This article from the amazon web service tutorial series aims to show you step by step how you can connect to an amazon EC2 instance remotely right from your PC so that you can manage it in the ways you wish. I hope you already know about setting up an amazon EC2 Linux instance and have one ready to be connected. In brief, I will describe the following three key features here:
- Amazon EC2 Security Group: You will know what is security group is, how important it is and how to configure it properly.
- Set Up SSH Keys: To connect to an instance, a key must need to be set up. If you haven’t already during the launch of the EC2 instance, you can learn to do it now, also.
- Connect To Your Amazon EC2 Instance: Two different ways are there, and I will show the easiest one to get connected to perform necessary operations on your instance.
Make sure you have read or know about the earlier tutorials on this series to understand this one flawlessly.
Understanding Amazon EC2 Security Group:
This is a very important aspect of the management of your AWS EC2 instances. You need to understand properly what kind of security your server needs and thus configure one or assign a previously configured one. Let’s go to the ‘Security Group’ option from the left menu items.
As you can see (under the ‘inbound’ tab at the bottom), you can add as many security groups as you want and each can be configured with several protocol/IP access grants. You can either add your own custom port range or can use the given options for various protocols like SMTP, HTTP, SSH etc. which will automatically open the default ports used for those services. After adding a rule, you must also submit the ‘Apply Rule Changes’ button.
For this tutorial, as we will need to make an ssh connection to our server, please make sure that you have added and applied the ‘ssh’ protocol rule properly.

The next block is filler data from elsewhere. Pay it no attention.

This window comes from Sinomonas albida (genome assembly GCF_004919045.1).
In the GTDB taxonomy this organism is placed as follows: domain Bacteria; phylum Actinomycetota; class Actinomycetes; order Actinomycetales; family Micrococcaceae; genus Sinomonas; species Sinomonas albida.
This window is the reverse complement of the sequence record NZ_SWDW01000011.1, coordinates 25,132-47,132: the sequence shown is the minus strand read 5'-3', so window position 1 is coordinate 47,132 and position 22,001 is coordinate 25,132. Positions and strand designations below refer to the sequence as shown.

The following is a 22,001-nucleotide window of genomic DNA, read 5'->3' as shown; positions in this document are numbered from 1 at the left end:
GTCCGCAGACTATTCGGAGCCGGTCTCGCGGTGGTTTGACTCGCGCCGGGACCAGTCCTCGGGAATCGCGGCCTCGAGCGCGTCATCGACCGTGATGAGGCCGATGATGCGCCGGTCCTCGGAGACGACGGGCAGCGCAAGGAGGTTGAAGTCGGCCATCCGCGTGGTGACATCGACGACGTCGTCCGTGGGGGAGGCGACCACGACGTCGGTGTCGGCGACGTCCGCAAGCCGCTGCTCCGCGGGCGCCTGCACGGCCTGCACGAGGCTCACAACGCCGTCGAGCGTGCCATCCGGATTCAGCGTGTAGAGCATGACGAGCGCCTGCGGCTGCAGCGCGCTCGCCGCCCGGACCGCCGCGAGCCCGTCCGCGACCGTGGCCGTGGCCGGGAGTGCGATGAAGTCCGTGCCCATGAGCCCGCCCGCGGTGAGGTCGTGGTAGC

Adding A Key Pair:
For access via ssh, we will need an ssh key pair as well, instead of password-based authentication. If you already did one while launching an ec2 instance, you won’t need to do it anymore. Just make sure you have the key downloaded on your local PC. But, if you need a new key pair, please go to the ‘Key Pairs’ menu option on the left of the EC2 dashboard. Click on the ‘create key pair’ button.
Enter a name on the pop-up window and submit. A key pair will be created and available to you for download to your local PC. In an alternative way, you can import an already existing key pair from your PC as well as follows:
You need to make sure that the ssh key is in a secure place and has proper private access mode(644 is preferred). Otherwise, the key will be ignored while connecting, and you will be shown an error message mentioning it.
Let’s Connect To Amazon EC2 Instance:
As we are set up with the security configuration and have our ssh key as well, we can now go ahead to connect to our instance. Go to your ‘instances’ menu option. Right-click on the instance or check the instance and click on ‘Actions’ button above. From the list of commands, choose ‘connect to instance’ option. after clicking it, you should come up with a window with two different options as follows: